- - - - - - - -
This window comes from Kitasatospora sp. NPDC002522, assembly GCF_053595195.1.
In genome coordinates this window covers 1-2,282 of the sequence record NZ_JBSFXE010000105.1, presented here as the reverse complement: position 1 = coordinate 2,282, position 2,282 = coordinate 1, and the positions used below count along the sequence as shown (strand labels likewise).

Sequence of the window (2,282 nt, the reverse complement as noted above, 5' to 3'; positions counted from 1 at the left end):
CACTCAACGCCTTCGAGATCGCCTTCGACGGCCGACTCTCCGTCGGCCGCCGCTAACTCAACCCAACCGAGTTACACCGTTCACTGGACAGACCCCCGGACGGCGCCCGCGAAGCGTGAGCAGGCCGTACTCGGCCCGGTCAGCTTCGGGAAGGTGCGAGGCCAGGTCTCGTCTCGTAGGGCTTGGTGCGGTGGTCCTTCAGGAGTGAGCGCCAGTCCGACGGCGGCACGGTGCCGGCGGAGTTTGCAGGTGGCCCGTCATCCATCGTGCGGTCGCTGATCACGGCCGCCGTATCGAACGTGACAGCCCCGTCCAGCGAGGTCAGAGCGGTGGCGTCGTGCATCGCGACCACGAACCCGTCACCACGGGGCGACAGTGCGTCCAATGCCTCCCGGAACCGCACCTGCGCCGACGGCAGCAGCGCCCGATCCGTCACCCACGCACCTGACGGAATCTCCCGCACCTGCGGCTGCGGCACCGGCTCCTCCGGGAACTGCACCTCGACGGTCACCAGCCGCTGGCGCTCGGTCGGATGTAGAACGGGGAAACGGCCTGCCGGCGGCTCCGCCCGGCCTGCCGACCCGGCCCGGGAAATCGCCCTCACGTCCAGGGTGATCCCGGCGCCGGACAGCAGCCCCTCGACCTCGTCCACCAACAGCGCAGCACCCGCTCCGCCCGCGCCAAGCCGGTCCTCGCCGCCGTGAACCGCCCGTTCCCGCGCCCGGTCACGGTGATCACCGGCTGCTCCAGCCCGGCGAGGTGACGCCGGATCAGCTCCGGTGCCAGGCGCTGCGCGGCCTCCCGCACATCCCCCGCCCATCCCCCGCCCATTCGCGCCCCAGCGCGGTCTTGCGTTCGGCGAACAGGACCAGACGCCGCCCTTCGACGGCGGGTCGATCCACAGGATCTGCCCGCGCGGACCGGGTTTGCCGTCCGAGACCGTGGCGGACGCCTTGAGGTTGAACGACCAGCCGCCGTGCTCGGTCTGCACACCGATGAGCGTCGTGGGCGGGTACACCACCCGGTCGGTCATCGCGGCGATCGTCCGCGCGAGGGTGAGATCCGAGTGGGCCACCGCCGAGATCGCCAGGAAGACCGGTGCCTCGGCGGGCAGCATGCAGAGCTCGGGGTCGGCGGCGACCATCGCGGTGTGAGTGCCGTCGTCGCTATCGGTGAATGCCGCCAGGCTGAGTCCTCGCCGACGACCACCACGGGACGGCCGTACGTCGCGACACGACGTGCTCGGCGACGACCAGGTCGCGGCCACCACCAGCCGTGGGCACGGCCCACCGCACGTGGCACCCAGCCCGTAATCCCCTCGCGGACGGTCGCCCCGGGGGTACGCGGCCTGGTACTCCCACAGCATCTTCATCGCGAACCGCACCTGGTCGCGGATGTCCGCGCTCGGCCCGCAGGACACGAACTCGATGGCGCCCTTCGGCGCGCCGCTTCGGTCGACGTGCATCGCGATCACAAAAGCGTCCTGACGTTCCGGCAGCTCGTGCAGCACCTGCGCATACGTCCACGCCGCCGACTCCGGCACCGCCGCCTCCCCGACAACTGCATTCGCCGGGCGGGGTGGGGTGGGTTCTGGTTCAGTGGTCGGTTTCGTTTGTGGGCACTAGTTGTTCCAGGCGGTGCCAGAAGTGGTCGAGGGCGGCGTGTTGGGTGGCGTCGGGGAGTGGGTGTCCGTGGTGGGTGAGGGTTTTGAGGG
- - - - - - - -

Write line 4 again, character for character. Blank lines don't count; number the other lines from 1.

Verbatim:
CACTCAACGCCTTCGAGATCGCCTTCGACGGCCGACTCTCCGTCGGCCGCCGCTAACTCAACCCAACCGAGTTACACCGTTCACTGGACAGACCCCCGGACGGCGCCCGCGAAGCGTGAGCAGGCCGTACTCGGCCCGGTCAGCTTCGGGAAGGTGCGAGGCCAGGTCTCGTCTCGTAGGGCTTGGTGCGGTGGTCCTTCAGGAGTGAGCGCCAGTCCGACGGCGGCACGGTGCCGGCGGAGTTTGCAGGTGGCCCGTCATCCATCGTGCGGTCGCTGATCACGGCCGCCGTATCGAACGTGACAGCCCCGTCCAGCGAGGTCAGAGCGGTGGCGTCGTGCATCGCGACCACGAACCCGTCACCACGGGGCGACAGTGCGTCCAATGCCTCCCGGAACCGCACCTGCGCCGACGGCAGCAGCGCCCGATCCGTCACCCACGCACCTGACGGAATCTCCCGCACCTGCGGCTGCGGCACCGGCTCCTCCGGGAACTGCACCTCGACGGTCACCAGCCGCTGGCGCTCGGTCGGATGTAGAACGGGGAAACGGCCTGCCGGCGGCTCCGCCCGGCCTGCCGACCCGGCCCGGGAAATCGCCCTCACGTCCAGGGTGATCCCGGCGCCGGACAGCAGCCCCTCGACCTCGTCCACCAACAGCGCAGCACCCGCTCCGCCCGCGCCAAGCCGGTCCTCGCCGCCGTGAACCGCCCGTTCCCGCGCCCGGTCACGGTGATCACCGGCTGCTCCAGCCCGGCGAGGTGACGCCGGATCAGCTCCGGTGCCAGGCGCTGCGCGGCCTCCCGCACATCCCCCGCCCATCCCCCGCCCATTCGCGCCCCAGCGCGGTCTTGCGTTCGGCGAACAGGACCAGACGCCGCCCTTCGACGGCGGGTCGATCCACAGGATCTGCCCGCGCGGACCGGGTTTGCCGTCCGAGACCGTGGCGGACGCCTTGAGGTTGAACGACCAGCCGCCGTGCTCGGTCTGCACACCGATGAGCGTCGTGGGCGGGTACACCACCCGGTCGGTCATCGCGGCGATCGTCCGCGCGAGGGTGAGATCCGAGTGGGCCACCGCCGAGATCGCCAGGAAGACCGGTGCCTCGGCGGGCAGCATGCAGAGCTCGGGGTCGGCGGCGACCATCGCGGTGTGAGTGCCGTCGTCGCTATCGGTGAATGCCGCCAGGCTGAGTCCTCGCCGACGACCACCACGGGACGGCCGTACGTCGCGACACGACGTGCTCGGCGACGACCAGGTCGCGGCCACCACCAGCCGTGGGCACGGCCCACCGCACGTGGCACCCAGCCCGTAATCCCCTCGCGGACGGTCGCCCCGGGGGTACGCGGCCTGGTACTCCCACAGCATCTTCATCGCGAACCGCACCTGGTCGCGGATGTCCGCGCTCGGCCCGCAGGACACGAACTCGATGGCGCCCTTCGGCGCGCCGCTTCGGTCGACGTGCATCGCGATCACAAAAGCGTCCTGACGTTCCGGCAGCTCGTGCAGCACCTGCGCATACGTCCACGCCGCCGACTCCGGCACCGCCGCCTCCCCGACAACTGCATTCGCCGGGCGGGGTGGGGTGGGTTCTGGTTCAGTGGTCGGTTTCGTTTGTGGGCACTAGTTGTTCCAGGCGGTGCCAGAAGTGGTCGAGGGCGGCGTGTTGGGTGGCGTCGGGGAGTGGGTGTCCGTGGTGGGTGAGGGTTTTGAGGG